Like so many things in computing, adware has become something of a war – an arms race between the adware makers and the adware remover makers. There are many programs available that can remove adware from programs, allowing users to keep using the programs for free without the ads. Companies that rely on the ad revenue to pay their programmers and other costs argue that this is tantamount to hacking, but that argument hardly dissuades people from removing the annoying ads from their favourite piece of software. After all, it’s your computer, isn’t it?
The most famous adware removal program is Ad-Aware, available from lavasoft.com, and its reputation is well-justified. The free version, Ad-Aware personal, is a very capable remover of adware and all sorts of other unwanted software and files. It’s an essential download, especially if you use Internet Explorer or often download shady software. If you pay for the Plus or Pro versions, the program will sit in the background all the time and kill adware on sight – well worth it.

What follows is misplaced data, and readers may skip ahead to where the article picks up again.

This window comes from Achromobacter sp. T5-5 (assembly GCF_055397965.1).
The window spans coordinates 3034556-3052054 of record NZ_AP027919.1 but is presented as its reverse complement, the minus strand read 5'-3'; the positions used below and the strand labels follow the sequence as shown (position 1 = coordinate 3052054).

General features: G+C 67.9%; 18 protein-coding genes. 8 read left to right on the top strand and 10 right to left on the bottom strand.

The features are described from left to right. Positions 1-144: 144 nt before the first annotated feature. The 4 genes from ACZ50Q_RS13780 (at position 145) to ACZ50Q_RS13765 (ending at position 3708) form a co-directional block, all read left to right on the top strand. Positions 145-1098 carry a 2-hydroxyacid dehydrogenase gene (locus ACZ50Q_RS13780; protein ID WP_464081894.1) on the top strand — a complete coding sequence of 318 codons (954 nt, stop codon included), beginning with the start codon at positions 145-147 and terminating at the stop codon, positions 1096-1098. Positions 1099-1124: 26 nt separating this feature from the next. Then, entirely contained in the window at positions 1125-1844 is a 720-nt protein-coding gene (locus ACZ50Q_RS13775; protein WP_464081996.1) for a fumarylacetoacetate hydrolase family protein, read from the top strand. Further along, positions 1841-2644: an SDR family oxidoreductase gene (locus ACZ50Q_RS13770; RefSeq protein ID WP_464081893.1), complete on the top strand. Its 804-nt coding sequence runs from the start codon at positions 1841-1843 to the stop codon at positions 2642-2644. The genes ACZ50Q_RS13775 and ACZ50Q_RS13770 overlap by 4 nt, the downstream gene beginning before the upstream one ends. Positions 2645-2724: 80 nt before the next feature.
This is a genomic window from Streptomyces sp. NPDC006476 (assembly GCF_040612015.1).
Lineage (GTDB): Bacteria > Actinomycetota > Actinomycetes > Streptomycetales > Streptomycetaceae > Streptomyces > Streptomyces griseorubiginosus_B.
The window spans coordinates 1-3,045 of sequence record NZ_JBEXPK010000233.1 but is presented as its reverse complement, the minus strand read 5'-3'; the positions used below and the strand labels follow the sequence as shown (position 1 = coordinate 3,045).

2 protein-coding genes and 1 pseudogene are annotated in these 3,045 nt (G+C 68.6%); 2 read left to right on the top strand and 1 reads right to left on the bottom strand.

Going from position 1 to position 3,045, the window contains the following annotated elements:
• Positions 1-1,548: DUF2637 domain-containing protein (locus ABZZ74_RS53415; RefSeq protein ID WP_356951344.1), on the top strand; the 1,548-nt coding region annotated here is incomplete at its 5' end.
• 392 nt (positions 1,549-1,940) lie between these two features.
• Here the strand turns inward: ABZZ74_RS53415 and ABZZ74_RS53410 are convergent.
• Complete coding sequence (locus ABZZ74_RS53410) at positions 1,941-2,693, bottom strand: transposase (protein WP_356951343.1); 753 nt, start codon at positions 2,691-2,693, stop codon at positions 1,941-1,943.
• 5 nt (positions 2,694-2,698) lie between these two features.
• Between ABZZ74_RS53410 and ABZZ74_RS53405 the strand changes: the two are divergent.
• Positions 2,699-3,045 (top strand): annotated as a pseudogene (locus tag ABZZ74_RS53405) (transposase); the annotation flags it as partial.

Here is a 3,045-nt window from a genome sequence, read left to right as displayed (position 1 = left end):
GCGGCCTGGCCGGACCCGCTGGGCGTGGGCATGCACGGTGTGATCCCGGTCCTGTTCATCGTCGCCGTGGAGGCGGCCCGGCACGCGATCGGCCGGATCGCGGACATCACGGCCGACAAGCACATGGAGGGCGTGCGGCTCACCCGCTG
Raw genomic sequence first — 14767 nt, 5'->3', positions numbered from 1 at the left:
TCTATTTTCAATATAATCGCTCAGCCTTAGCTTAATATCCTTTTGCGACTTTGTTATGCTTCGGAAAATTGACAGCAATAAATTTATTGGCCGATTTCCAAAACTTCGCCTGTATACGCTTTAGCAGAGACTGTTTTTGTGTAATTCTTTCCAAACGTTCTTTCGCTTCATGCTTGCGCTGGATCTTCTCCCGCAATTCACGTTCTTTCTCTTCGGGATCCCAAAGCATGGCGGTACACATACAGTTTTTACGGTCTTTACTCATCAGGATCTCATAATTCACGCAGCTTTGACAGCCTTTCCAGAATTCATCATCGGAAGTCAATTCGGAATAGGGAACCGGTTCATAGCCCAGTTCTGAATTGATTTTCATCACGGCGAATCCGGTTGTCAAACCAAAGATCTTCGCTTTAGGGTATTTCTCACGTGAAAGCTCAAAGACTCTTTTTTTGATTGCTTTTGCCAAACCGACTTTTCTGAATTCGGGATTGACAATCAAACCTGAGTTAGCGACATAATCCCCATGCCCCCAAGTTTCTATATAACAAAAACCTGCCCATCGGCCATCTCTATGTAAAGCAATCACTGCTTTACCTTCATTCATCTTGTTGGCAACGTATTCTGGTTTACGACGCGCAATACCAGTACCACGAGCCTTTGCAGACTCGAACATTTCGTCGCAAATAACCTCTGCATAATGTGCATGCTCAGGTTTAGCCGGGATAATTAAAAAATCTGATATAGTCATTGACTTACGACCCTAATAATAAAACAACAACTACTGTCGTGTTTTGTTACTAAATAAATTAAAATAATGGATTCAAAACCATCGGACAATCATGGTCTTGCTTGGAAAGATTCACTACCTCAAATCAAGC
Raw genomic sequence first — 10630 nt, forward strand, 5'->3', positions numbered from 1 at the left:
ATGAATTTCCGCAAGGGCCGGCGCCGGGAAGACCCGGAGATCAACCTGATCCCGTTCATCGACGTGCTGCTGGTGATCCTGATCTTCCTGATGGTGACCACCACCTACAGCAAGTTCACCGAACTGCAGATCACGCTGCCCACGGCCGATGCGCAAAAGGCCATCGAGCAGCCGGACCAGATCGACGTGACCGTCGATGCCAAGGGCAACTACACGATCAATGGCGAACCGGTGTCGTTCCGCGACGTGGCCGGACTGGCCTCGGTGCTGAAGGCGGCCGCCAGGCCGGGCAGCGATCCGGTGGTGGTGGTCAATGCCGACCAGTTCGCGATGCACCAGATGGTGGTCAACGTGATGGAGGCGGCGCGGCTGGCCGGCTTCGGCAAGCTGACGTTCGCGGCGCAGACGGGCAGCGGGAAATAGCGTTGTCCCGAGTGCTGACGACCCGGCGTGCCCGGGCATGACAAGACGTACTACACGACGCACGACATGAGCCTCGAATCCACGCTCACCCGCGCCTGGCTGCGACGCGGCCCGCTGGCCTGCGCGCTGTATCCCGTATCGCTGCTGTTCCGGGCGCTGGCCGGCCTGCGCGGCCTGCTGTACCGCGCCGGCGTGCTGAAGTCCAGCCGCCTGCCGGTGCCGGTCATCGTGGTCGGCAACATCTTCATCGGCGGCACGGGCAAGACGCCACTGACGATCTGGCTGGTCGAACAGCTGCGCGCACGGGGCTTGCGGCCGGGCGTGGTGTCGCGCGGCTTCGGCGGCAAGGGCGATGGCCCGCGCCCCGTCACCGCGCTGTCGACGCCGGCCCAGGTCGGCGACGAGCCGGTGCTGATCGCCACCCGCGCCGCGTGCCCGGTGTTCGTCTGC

A popular alternative to Ad-Aware is the somewhat amusingly named Spybot: Search and Destroy, which you can find at http://www.spybot.info. It is often more complicated to use than Ad-Aware, but on the other hand can be much faster, making it a favourite with people who want to scan often. It also makes all of its most advanced features available for free – there is no paid version of Spybot, which leads to a more enthusiastic and helpful user community surrounding it.
In future versions of Windows, Microsoft plans to integrate its own anti-adware solution, Windows Defender. While it is a capable program, there are fears that Microsoft acting to decide which software is and isn’t acceptable could set a bad precedent, considering the number of times it has been told off for abusing its monopoly.